Scattering Amplitude Workshop at SCGP – the Amplituhedron!

I’ve just attended a workshop on Scattering Amplitudes at the Simons center (posting here: http://scgp.stonybrook.edu/archives/7136, and check out the video here), so I thought I would put a few thoughts about the most interesting recent result in this direction – the Amplituhedron. Naturally, since this is the Simons center you need to translate “Scattering Amplitudes” to mean “scattering of strings and super-things”, but the techniques come from good old QFT.

Also, since this is not my direct area of expertise, the content of this post will be from the “interested outsider”…anyway…

The point of all this focus on scattering amplitudes is that although Feynman diagrams provide us a nice way of organizing diagrams for complicated QFT calculations, in the end we always end up calculating things which look like

\int d^4l \frac{\mathcal{N}}{l^2(l+p_1)^2(l+p_1+p_2)^2(l-p_1)^2}

(specifically, this is the scattering of 4 particles with momentum p_1, p_2, p_3, and p_4=-(p_1+p_2+p_3) at 1-loop with momentum l). The numerator \mathcal{N} might be some complicated thing, but when these particles are all massless, all the interesting information is contained at the poles (where l=p_1, for example). There is nothing too new in wanting to understand these kinds of integrals – this was the point of “The S-matrix Program”, which lead to all kinds of interesting work in the 1960s and 70s, but has died out a little since then. The revival has occured because apparently when one restricts to N=4 super Yang-Mills, enough simplifications occur so that further progress can be made.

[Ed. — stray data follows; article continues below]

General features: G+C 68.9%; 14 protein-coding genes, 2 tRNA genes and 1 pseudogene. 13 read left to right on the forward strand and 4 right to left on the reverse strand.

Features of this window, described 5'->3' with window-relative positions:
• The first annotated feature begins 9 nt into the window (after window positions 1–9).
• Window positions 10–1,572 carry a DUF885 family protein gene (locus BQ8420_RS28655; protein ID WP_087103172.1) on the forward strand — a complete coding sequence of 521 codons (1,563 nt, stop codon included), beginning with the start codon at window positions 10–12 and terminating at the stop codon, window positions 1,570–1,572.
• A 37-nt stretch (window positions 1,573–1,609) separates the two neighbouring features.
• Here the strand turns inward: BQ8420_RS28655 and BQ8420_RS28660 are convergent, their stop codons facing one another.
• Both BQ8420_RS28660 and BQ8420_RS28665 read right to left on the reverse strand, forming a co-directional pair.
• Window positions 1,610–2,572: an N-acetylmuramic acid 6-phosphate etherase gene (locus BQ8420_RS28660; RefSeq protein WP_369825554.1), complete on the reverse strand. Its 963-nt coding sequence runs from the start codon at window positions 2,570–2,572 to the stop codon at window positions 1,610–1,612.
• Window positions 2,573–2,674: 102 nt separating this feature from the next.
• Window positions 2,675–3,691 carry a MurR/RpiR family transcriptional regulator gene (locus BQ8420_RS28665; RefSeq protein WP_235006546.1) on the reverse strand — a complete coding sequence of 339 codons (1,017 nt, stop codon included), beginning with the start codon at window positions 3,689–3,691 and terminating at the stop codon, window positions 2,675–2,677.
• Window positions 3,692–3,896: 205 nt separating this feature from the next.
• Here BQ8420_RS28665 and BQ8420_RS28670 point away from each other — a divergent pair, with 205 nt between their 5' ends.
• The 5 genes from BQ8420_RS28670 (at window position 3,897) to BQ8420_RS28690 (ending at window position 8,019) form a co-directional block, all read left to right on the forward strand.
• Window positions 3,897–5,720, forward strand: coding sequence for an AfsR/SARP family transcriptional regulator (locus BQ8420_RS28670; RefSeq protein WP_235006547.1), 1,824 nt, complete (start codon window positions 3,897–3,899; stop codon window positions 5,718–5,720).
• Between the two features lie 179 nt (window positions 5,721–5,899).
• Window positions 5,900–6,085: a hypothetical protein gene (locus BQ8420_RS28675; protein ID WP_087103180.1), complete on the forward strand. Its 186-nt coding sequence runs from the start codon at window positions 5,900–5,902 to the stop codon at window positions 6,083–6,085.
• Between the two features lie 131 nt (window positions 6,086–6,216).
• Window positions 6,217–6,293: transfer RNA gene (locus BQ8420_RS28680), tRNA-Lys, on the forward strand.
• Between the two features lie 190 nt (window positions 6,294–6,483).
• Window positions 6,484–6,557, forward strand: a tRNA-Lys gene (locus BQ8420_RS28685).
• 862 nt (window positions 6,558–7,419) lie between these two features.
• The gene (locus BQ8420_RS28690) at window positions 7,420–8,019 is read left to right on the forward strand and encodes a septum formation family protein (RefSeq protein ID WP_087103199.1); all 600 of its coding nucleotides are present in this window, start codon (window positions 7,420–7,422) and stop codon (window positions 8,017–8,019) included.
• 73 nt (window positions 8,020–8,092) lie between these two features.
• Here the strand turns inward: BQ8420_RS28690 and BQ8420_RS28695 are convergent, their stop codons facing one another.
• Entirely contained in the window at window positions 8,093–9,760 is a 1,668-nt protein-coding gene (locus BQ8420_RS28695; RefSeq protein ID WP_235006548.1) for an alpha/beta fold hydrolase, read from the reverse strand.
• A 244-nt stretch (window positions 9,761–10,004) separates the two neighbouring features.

This further progress has lead to “the amptliduhedron”, which has been propagandized as “the end of locality and unitarity in physics!” by Quanta magazine (link) – although is it worth it to note that Quanta is an “editorially independent division of the Simons Foundation”? Anyway, it’s really discussed much better at Sean Carrol’s blog (link). Nearly everything is discussed much better there. This was topic of much debate during this workshop, but last week I got the chance to see one of the original workers on the subject (Nima Arkani-Hamed) give a review of it. Having seen him talk, it’s easy to see why everyone is so excited – he is a fantastic speaker, very passionate and energetic. He also has some “colorful metaphors” to describe how he thinks and works, so it’s not surprising that the blogosphere has attached themselves to him to deliver us from these 19th century notations that the universe should make sense.